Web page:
I didn’t really give the day before much thought, despite the tears and the drama. Glen was, in my opinion, going to be ok after his tearful suicide admission to me at 4pm. I’d known him for a few years. He was predisposed to that kind of outburst anyway wasn’t he? I’d done the very best I could, like anyone would, and sat with him for an hour offering help, solutions, and trying everything I knew to take his pain away. I offered to leave work and spend the evening with him, maybe sit in a cafe and wait until he’d poured out enough pain to tip the balance. But he turned me down and left, still sobbing, with the words “I’m just going to find someone to split the cost of a bag with and then that’s it Ben.” We both knew what he meant. He had zero tolerance to injecting heroin at the time. IV use of that amount would kill him more surely than stepping out under a bus. I never thought he’d do anything about it. Glen was simply saying ‘please help!’ Most people just don’t act on the pain signals when the button has been pushed, people informed, a point made. Why would Glen be any different?


When I spoke to Glen’s keyworker – James – after Glen had staggered tearfully out of the building, his response was a typical one from the morons who I worked with: “So fucking what?” I felt my heart beat faster as rage grew, but over the years the cut-off point had only gotten further away and more solid. Getting wound up in that hell-hole was like taking off your clothes and trying to run to the to the moon. It bounced off the thickest skins known to nature. I was already known as a loose cannon and as someone to avoid. “Ben’s fucking crazy…”. Too many angry outbursts only re-enforced my diagnosis to the amateur psychiatrists and, fucking weeping Jesus, I didn’t need more of that kind of talk.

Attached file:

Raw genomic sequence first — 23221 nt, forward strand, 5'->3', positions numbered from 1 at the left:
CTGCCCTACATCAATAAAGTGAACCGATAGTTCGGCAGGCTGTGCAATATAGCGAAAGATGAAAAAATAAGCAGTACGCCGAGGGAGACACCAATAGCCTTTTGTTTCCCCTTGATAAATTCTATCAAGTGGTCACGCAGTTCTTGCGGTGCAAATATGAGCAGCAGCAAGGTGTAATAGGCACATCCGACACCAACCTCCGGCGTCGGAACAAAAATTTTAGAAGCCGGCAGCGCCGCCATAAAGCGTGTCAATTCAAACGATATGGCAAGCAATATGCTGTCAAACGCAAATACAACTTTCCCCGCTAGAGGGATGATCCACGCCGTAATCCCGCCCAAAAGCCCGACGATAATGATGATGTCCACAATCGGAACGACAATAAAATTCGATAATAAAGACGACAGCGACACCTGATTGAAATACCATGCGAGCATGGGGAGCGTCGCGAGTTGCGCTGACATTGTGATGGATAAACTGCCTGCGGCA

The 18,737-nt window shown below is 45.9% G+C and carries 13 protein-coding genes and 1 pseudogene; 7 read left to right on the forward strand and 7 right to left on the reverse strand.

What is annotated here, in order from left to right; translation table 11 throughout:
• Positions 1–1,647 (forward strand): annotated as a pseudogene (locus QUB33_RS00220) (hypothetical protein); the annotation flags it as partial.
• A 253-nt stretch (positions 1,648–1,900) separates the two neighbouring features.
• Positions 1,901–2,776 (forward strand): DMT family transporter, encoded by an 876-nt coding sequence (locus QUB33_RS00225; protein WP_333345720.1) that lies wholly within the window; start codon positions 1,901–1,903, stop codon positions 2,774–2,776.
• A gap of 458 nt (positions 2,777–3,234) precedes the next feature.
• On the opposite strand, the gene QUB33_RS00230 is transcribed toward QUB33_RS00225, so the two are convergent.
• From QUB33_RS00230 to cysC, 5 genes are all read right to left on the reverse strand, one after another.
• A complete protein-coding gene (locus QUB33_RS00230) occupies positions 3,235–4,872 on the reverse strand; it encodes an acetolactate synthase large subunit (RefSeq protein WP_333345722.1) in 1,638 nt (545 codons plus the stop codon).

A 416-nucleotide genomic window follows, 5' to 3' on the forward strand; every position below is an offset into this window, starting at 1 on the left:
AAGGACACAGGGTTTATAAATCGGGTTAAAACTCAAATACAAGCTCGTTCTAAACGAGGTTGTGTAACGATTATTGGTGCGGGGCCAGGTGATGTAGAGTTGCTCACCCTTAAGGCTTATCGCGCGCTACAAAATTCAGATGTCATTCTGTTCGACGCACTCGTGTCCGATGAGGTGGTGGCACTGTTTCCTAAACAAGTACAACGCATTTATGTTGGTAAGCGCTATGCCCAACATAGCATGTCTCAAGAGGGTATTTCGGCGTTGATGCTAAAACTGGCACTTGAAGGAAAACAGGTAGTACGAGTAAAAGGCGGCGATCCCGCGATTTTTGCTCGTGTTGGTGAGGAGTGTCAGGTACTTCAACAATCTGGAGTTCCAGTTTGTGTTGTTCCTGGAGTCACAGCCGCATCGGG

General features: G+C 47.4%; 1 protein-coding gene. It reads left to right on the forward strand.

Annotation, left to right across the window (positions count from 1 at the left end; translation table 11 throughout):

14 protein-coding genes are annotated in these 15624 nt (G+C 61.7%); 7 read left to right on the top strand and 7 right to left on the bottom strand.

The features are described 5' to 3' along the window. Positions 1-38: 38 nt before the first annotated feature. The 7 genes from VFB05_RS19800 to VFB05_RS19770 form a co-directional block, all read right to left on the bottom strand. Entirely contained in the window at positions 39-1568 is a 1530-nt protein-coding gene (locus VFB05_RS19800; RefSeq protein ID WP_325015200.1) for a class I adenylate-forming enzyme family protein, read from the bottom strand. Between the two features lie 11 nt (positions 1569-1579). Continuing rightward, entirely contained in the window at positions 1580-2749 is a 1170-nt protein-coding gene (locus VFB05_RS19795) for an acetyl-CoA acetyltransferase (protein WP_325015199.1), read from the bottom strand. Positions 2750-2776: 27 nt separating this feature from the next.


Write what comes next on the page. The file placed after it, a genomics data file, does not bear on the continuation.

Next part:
Rage wouldn’t have helped me, or Glen.


A sex worker came in to the Drop-in at 8.30am and walked straight up to me “You heard about Glen?”


“He’s dead”

Silence. All around the room, a sharp intake and awkward quiet. “How?” I asked.

“He went over last night in the alleyway off Thomas Road. The binmen found him just now. They said he was cold and blue.”


I stood up and walked out of the building. The early morning sunshine promised a decent day, a day I’d see out, and I walked back to the main office panicking that perhaps I could have done more for his pain. Was it my fault? God, Glen…you were worth more than this.

You doubt yourself if you have any empathy in your body when something like this happens. You find there is just a singular thought rampaging around your mind: you could have done more. James had been tipped off, ditto the boss, and the two of them were pouring over Glen’s casefile when I got into my office. “Just sort it out,” she told him, before glaring at me and swishing out of the room in her low-cut dress; all tits and ass. James hadn’t written a thing in the notes despite six months of work with Glen. “Hear about Glen then?” I asked.

“Yeah,” he replied, scrabbling for casenote paper and a pen. “Fuck him,” he added. His sentiment was echoed almost entirely throughout the building as NHS keyworker after NHS keyworker offered their own foul take on the worth attached to the life of 43 year old Glen Howarth. It amounted to almost zero, just another junky off the books, out of jail, and away from the straight folks. Soon forgotten.

He was buried a few weeks later and the local heroin community turned out in hardly any numbers at all. It rained that day after weeks of sunshine. Back at the office nobody knew about his funeral, and nobody cared. I lasted about seven more months.